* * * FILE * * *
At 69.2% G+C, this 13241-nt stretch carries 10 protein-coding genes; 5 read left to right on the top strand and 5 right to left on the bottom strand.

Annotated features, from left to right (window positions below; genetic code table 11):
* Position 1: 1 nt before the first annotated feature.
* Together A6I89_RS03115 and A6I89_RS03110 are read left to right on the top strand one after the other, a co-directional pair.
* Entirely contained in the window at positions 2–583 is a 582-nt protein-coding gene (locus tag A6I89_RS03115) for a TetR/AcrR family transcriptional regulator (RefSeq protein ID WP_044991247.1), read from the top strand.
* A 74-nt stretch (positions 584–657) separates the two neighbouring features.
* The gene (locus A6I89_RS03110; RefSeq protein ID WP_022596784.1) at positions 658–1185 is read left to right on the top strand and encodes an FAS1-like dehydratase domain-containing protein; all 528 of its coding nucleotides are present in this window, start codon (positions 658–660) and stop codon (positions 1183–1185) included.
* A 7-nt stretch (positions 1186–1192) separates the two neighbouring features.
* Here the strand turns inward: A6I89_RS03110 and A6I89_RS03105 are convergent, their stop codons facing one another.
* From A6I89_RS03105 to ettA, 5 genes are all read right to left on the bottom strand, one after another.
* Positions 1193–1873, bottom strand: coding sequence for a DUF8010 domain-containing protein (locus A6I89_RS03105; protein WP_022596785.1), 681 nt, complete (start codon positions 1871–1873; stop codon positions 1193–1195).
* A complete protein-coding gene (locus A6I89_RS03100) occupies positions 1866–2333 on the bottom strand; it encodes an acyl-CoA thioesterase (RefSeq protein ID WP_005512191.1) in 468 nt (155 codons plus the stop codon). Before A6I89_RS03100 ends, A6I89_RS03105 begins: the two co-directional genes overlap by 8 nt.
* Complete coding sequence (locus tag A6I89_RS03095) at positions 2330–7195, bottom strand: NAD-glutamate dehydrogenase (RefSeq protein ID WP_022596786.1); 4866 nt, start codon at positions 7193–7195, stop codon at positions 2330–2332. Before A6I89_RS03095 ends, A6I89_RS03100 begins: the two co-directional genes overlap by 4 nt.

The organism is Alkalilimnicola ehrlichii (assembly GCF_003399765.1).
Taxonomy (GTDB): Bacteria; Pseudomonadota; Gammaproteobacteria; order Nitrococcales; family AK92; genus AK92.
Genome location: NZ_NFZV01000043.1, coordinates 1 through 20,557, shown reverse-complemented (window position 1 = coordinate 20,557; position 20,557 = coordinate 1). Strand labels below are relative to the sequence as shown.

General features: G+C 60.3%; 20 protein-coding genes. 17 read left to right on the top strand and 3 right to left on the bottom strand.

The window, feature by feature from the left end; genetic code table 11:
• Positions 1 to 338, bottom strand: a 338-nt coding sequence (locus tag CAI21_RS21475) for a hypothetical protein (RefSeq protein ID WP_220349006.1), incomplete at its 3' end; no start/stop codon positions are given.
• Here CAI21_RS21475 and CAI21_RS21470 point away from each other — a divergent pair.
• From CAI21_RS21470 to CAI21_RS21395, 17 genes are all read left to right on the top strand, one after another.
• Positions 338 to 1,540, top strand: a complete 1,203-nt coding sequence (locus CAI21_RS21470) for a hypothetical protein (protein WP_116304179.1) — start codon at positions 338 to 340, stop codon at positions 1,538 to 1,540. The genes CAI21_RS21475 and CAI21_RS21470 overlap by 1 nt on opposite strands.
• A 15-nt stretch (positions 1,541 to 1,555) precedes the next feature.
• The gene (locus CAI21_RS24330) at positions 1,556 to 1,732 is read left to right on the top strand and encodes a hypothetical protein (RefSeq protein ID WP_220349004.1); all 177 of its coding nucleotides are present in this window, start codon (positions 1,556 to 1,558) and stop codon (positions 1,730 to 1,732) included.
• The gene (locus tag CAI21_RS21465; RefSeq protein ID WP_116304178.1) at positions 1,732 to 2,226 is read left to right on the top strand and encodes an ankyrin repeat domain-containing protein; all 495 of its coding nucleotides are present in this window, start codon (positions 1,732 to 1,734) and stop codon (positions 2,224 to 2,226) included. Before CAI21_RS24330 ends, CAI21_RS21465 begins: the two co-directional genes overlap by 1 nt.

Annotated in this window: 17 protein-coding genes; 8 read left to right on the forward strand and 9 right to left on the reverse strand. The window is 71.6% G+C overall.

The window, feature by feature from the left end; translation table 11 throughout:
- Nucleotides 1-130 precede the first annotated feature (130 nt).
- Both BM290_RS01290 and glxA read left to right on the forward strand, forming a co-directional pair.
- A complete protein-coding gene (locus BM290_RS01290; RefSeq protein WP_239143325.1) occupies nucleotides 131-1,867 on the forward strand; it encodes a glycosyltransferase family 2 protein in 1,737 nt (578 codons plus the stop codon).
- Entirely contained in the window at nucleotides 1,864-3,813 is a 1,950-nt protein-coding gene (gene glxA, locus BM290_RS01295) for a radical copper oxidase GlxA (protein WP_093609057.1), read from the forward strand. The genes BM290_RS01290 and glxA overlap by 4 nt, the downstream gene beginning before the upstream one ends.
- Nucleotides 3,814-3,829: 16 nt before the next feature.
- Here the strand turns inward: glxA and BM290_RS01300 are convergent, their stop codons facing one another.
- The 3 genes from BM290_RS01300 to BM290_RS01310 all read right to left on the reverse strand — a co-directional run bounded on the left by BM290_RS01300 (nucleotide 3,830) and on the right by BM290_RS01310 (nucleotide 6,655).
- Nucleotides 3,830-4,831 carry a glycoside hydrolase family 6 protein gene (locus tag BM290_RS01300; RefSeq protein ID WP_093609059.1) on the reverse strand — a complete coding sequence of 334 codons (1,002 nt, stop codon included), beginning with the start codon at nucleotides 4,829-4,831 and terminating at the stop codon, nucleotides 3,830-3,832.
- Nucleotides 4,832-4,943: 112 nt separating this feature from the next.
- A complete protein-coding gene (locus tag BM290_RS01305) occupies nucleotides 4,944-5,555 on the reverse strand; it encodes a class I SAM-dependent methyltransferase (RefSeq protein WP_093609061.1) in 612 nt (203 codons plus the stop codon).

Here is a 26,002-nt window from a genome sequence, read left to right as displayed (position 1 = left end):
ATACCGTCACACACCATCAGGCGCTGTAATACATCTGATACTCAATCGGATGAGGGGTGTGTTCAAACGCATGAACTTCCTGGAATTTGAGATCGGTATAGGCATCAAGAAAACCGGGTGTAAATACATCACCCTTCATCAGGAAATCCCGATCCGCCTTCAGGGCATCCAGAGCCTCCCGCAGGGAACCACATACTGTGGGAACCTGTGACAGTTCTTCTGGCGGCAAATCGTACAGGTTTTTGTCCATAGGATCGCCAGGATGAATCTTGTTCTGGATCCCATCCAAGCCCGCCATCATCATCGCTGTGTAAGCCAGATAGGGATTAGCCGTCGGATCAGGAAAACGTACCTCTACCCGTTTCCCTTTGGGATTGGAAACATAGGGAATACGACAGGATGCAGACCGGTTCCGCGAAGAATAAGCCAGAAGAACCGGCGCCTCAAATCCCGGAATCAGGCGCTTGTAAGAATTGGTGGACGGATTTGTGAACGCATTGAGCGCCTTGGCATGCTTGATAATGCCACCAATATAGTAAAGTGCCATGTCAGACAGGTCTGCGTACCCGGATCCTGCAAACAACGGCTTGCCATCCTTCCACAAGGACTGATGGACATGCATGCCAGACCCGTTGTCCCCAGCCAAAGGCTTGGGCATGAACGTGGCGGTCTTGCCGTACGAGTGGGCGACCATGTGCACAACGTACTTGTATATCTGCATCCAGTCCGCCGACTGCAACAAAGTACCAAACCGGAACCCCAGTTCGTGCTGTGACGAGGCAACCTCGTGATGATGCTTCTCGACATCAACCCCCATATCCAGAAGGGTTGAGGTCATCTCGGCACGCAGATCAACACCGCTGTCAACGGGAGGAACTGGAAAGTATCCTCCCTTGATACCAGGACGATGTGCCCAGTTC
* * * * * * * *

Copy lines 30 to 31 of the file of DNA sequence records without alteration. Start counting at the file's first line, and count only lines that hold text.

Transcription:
- A complete protein-coding gene (locus BM290_RS01290; RefSeq protein WP_239143325.1) occupies nucleotides 131-1,867 on the forward strand; it encodes a glycosyltransferase family 2 protein in 1,737 nt (578 codons plus the stop codon).
- Entirely contained in the window at nucleotides 1,864-3,813 is a 1,950-nt protein-coding gene (gene glxA, locus BM290_RS01295) for a radical copper oxidase GlxA (protein WP_093609057.1), read from the forward strand. The genes BM290_RS01290 and glxA overlap by 4 nt, the downstream gene beginning before the upstream one ends.